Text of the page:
The Supreme Court of Utah cleared up a tiny uncertainty about Utah’s mechanics lien law when it invalidated a lien claim since a Notice of Lis Pendens was not filed within 180 days from the mechanics lien filing.

Although the lien claimants argued that the defendants had “notice” of the foreclosure action, and therefore, were exempted from the Lis Pendens requirement, the court ruled against them because the “notice” exception only applies if the notice was provided within that same 180 day period.  The case in question is VCS Inc. v. La Salle Dev LLC.

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The confusion about the Lis Pendens requirement arises from Utah Mechanic’s Lien Law §38-1-11 (3), which provides:

(3)(a) Within [180 days from filing the mechanics lien claim] the claimant shall file for record with the county recorder of each county in which the lien is recorded a notice of the pendency of the action, in the manner provided in actions affecting the title or right to possession of real property, or the lien shall be void, except as to persons who have been made parties to the action and persons having actual knowledge of the commencement of the action.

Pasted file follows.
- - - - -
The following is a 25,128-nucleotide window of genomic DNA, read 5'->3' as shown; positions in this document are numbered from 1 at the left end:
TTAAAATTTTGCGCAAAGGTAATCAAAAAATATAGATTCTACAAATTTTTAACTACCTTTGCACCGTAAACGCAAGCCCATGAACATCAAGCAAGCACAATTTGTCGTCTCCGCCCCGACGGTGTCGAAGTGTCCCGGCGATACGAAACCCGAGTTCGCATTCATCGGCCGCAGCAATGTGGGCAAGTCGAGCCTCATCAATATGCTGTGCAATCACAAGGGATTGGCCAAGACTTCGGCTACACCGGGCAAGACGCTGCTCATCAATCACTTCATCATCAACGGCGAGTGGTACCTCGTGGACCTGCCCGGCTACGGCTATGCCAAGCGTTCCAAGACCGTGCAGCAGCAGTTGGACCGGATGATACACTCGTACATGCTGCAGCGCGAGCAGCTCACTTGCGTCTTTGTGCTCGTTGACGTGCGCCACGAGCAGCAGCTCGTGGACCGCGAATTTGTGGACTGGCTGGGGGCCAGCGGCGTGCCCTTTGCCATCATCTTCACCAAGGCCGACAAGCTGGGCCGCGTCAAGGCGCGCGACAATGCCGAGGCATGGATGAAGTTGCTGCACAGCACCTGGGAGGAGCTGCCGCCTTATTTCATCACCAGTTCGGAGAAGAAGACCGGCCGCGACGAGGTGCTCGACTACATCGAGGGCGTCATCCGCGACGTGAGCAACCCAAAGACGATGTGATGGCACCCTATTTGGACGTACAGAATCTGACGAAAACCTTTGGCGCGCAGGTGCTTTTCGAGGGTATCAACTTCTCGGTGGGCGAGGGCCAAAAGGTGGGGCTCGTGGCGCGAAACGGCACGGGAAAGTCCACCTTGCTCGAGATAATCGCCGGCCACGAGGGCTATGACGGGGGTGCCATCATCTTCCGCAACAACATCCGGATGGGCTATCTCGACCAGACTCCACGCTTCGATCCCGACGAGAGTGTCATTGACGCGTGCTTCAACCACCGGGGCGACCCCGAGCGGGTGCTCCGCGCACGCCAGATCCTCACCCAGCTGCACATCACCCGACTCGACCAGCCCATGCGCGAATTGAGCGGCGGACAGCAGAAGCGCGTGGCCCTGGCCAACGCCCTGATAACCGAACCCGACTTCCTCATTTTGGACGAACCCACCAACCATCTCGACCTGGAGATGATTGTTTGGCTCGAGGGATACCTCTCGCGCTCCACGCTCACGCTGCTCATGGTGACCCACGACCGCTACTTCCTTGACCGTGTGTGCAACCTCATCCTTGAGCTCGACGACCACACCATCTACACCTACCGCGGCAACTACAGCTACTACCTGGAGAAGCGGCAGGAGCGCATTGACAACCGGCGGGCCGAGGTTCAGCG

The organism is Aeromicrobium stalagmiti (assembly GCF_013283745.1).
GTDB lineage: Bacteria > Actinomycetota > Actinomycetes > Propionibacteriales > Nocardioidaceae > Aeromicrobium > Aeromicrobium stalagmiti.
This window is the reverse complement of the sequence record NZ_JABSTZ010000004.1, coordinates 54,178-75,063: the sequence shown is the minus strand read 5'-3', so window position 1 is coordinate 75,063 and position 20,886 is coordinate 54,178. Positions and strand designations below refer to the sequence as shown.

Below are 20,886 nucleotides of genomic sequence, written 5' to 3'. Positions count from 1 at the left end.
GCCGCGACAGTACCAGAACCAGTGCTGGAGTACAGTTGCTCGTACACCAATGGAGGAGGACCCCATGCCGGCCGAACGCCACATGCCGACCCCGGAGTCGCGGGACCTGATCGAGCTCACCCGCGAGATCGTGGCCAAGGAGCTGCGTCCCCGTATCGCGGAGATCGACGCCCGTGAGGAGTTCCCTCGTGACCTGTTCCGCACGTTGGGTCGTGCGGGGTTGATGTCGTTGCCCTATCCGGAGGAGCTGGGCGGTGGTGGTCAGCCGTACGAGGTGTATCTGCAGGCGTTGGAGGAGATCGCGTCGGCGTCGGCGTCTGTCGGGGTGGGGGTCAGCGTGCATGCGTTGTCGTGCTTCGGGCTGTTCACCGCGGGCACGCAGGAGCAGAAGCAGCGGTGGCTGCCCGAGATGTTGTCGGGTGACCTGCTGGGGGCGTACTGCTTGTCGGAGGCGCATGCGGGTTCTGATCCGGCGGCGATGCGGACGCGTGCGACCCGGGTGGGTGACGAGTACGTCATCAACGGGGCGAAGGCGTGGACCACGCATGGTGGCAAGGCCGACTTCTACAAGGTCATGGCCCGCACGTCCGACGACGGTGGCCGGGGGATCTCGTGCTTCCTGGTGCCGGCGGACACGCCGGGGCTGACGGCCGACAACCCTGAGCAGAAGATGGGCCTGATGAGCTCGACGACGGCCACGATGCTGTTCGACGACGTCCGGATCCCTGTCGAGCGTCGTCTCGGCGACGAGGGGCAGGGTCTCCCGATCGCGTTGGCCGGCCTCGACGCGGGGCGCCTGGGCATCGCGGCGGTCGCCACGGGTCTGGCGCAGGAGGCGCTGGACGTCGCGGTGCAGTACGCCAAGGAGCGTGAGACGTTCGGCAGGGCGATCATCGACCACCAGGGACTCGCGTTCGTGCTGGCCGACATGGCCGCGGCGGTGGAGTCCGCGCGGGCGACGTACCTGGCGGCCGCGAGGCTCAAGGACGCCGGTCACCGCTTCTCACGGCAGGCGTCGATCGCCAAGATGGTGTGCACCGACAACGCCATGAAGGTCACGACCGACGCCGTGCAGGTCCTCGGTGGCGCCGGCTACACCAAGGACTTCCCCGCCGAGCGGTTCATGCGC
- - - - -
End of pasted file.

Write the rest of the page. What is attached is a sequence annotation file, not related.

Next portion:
As the Utah court indicated, the plaint text of the statutory exceptions does not make any express reference to a timeframe. VCS tried to exploit this ambiguity to assert that a lis pendens was not required whenever persons were made parties to a foreclosure action.

The Utah Supreme Court refused to buy-in, however, holding that the statute clearly implicates some timeframe, and “the most natural reading of the exceptions is that they incorporate the only timeframe set forth in the staute – which is the 180 day timeframe.

The Supreme Court also stated the most obvious problem with VCS’s argument, that such a reading would “effectively nullify the 180-day requirement set forth in the general rule.”